If your RSSI (receive signal strength indicator) is at max bars and green, your issue is more than likely, not with the pairing of the receiver and WAP or wireless signal quality. Meaning... if you're having recording issues or other networking issues, it's probably not because of packet loss in the wireless bridging and an issue with the DVR, RG, or line issue.
A few extra tips:
WAPs will not work with iNIDs at this point in time. By default, the ethernet port on the outside unit is locked. Twisted pair comes inside unit (i38hg) uses igmp snooping which prunes broadcast traffic. If you plugged a WAP into the inside unit, it would congest the processor so much that the internet quality inside the house would degrade.
While a WAP will work with plugging it into the ethernet port of a coax-wired stb, it's not advisable and will not work in sleep mode 'press ok to watch tv'. Other situations that will work but truly haven't been tested - plugging the WAP into a IPTV compatable network switch. Careful about this since it will flood the network with multicast traffic, just like plugging in an ethernet-wired stb.
The other place you can aquire information about default mac addresses is in the coding of the Cisco VEN401 (the WAP to ISB7005). Here's the link: http://wikidevi.com/wiki/Cisco_VEN401/nvram
I can probably acquire a source from some buddies still working at ATT, however I don't have access to those documents anymore for the proof you require. Sorry.
- edited 09-26-2013 8:24 PM by Phil-101
Before you get att to install service tell them you want the WIRED receivers. The wireless ones are complete junk!!! I've only had service for about a month and had to call them more then 5 or 6 times due to them. If its not a lost signal then its the guide, to no info, to dropping singal when it starts a recording. About two weeks into service i lost all my services, phone, tv, internet for a week. Something they didnt fix before they installed my service. If they tell you their going to have someone out in 24 hours, dont believe it. Its just not going to happen. The funniest thing was when I told they I had no service to anything and they told me to check their website for a solution for the problem. How the [word filter avoidance] would I do that. I not joking as I just was writing the last sentence. My services, tv and internet just went out. Had to go reset the wireless receivers. This is crap!!!! Oh, when I told them I want wired receivers they told me their were going to charge me $100 to switch over. PLEASE DONT GET THEM! YOU WILL REGRET IT!!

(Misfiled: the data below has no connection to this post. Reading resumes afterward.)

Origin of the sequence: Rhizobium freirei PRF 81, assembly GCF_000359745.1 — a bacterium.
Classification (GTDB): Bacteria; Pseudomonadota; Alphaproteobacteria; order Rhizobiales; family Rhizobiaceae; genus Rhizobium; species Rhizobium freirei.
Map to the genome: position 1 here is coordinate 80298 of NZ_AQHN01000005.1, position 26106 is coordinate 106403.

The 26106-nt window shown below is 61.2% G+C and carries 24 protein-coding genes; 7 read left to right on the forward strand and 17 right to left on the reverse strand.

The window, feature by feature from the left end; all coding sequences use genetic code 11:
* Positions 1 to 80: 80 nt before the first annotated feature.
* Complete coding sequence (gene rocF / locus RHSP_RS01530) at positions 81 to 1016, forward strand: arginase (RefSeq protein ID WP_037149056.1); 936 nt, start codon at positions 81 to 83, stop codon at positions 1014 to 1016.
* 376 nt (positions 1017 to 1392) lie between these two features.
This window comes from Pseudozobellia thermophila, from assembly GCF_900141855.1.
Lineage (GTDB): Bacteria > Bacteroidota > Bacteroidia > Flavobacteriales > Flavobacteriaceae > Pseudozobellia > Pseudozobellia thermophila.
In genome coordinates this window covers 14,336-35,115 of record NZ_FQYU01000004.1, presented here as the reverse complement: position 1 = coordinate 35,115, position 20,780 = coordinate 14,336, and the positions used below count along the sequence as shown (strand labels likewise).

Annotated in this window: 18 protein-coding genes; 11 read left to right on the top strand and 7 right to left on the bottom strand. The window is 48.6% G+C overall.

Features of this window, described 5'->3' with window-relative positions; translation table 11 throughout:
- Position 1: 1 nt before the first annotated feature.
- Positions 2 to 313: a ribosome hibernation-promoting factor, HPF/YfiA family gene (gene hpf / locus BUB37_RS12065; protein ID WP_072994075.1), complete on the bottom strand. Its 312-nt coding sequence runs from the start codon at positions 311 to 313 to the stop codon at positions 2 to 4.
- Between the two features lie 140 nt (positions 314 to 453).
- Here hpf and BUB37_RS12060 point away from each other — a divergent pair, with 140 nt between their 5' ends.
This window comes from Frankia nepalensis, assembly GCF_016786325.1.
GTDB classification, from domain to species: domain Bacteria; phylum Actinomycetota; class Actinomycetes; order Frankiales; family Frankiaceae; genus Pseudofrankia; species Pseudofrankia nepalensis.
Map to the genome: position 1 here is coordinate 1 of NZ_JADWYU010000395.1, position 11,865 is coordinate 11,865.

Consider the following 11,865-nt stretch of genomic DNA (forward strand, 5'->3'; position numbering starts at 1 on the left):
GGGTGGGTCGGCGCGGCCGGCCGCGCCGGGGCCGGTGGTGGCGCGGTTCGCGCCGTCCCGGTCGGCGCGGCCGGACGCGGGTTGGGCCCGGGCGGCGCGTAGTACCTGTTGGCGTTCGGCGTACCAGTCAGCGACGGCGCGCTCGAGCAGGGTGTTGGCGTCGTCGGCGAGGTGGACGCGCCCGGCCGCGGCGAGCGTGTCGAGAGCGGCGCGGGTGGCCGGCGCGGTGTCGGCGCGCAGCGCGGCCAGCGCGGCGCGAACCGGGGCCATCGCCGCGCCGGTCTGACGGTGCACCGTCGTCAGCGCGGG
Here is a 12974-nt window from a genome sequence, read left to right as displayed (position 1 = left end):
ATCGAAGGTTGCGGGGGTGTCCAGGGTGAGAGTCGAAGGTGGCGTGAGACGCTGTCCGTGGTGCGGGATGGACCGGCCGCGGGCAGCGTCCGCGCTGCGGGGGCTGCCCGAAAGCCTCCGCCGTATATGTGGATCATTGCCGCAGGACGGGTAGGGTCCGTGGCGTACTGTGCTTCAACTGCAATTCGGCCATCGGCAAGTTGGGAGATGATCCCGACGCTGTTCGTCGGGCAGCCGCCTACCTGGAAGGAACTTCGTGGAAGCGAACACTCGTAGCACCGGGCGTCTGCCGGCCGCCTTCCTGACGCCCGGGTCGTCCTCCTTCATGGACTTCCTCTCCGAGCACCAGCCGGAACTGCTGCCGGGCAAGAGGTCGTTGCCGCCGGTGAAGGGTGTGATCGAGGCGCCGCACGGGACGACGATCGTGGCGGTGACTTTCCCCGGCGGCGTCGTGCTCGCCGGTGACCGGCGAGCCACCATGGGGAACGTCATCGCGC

10-03-2013 6:07 PM
1) You can use the wireless receivers as wired receivers using a Cat5 cable. No charge for that if you do it yourself.
2) Not everyone has good experience with wireless receivers. This varies based on location of the WAP, the distance and relative location of the receivers, the presence of interference on the 5 GHz band that they use to communicate, the contents of your walls/floors ceilings, the connection of the WAP to the RG, the list goes on.
Some people have them and are quite happy, though quite a few have had experience something like yours. Caveat Emptor.
04-26-2015 12:39 PM
what does this mean in English????
Notice most of it is from 2 years ago, not so apropos today. Just keep the WAP 3-6' away from the RG and should be no problems.